The only support Nomadix offers for its construction is language from Claim 1 of Patent '073 that identifies two sets of users, a first set that is the "plurality of users" associated with the network and a second set that is a subset of the first; and a suggestion from the specification that security measures are inherent in any user association with a network. (Id. 21:19-22:24.) The language from Claim 1 does indeed identify a "plurality of users" that are using the conference services provided by the invention, and there is also at least one subset of users that are referred to as "selected users" who are "using the group identification tag." ('073 Patent 15:54-65.) The fact that users are divided into subsections does not limit users to ones that have been "granted access." Similarly, whether or not the Patent specification contemplates security for the network does not limit the Patent to users that are "granted access."
Without more, the court is not persuaded that the "plurality" of network users are only those that have been affirmatively granted access. The court notes that "granted access" would also add not reduce confusion. Because no such limitation is found in the claim language or specification, the court declines to construct the term.
2. "conference"* an assembly of persons at common geographic location
No construction necessary. However, if the term requires any construction, it should be "a group of selected users"
* term also in dispute for '376 patent
The parties dispute what it means for a specific group of selected users to be "attendees of [a] conference." ('073 Patent, Claims 1,10; '376 Patent, Claim 2.) The dispute with respect to the term "conference," is whether the term is necessarily limited to a specific geographic location. iBAHN maintains that it is not and argues that the term need not be construed. Nomadix would include a limitation that "conference" refers to an assembly of persons at a common geographic location. In support of its position, Nomadix looks to the specification which states that "embodiments of the rpesent invention may be used to provide special levels of service to specific user groups such as, for example, the attendees of a conference at a hotel property." (Nomadix' Reply Claim Construction Brief 24:23-26 (citing '073 Patent 14:22-25).)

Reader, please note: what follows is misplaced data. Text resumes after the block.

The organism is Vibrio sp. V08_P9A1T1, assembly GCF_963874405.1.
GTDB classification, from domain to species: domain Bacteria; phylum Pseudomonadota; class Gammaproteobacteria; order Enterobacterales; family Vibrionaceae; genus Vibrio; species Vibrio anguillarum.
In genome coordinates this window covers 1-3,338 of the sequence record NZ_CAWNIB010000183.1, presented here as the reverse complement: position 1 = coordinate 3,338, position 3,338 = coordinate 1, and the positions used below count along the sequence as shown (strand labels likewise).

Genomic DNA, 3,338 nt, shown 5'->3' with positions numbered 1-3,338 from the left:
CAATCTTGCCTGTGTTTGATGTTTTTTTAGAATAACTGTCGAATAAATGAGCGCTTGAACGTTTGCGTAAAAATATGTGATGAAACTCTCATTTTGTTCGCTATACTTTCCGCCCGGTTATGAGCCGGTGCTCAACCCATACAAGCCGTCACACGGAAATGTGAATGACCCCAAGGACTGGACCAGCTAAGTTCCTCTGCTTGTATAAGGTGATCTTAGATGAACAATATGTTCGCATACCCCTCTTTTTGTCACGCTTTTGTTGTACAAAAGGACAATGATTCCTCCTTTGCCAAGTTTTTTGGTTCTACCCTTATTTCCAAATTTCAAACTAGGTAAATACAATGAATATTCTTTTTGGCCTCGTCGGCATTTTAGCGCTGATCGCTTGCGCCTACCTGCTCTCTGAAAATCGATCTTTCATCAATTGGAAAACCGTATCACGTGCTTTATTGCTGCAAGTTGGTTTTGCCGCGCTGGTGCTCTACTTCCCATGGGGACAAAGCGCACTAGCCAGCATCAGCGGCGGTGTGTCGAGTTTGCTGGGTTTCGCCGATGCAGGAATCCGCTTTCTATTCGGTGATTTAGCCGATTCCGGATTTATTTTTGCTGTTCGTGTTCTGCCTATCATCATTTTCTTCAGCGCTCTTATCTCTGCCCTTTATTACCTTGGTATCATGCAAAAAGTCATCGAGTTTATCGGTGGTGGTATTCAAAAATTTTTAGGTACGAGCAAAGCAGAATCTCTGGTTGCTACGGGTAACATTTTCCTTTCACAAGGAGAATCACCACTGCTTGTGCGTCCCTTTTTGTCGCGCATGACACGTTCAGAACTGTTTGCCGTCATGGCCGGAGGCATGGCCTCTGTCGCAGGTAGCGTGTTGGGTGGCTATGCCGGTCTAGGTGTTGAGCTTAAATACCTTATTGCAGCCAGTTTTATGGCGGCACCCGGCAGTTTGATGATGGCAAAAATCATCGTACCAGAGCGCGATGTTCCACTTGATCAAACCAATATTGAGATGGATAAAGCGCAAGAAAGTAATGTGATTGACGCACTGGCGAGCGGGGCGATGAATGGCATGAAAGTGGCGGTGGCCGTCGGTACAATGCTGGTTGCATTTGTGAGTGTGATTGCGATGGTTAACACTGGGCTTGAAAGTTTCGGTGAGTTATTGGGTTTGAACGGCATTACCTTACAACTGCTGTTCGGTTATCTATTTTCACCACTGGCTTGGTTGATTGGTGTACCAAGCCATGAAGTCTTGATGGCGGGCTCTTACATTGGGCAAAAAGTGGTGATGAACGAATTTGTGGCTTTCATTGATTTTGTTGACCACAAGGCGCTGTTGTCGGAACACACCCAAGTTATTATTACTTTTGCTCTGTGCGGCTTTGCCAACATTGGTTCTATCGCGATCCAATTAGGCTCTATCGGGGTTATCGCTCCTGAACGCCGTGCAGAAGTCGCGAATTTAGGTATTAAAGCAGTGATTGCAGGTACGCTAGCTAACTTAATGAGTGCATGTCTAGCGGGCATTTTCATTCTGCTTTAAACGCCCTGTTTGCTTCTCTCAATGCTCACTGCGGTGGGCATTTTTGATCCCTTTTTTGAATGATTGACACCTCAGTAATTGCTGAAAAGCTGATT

The court is not persuaded that the limitation Nomadix seeks is proper. The plain language of the relevant claims states nothing that requires the gather of selected users at a common geographic location. The specification simply requires that the "technique described" could be utilized to restrict content so that it is only accessible to "specific identifiable groups." ('073 Patent 15:23-26.) Indeed, both of the Patents at issue are devoid of any reference to a geographic limitation on the group of selected users. Absent contravening evidence from the specification or prosecution history, plain and unambiguous claim language controls the construction analysis, and it is generally improper to import a limitation from an embodiment into the claims. DSW, Inc. v. Shoe Pavilion, Inc., 537 F.3d 1342, 1347 (Fed. Cir. 2008). Here, neither the Patents' specifications nor claims support the geographic limitation Nomadix proposes. The court declines to construe the term.
For the reasons set forth above, the court adopts the claim constructions described above.
IT IS SO ORDERED.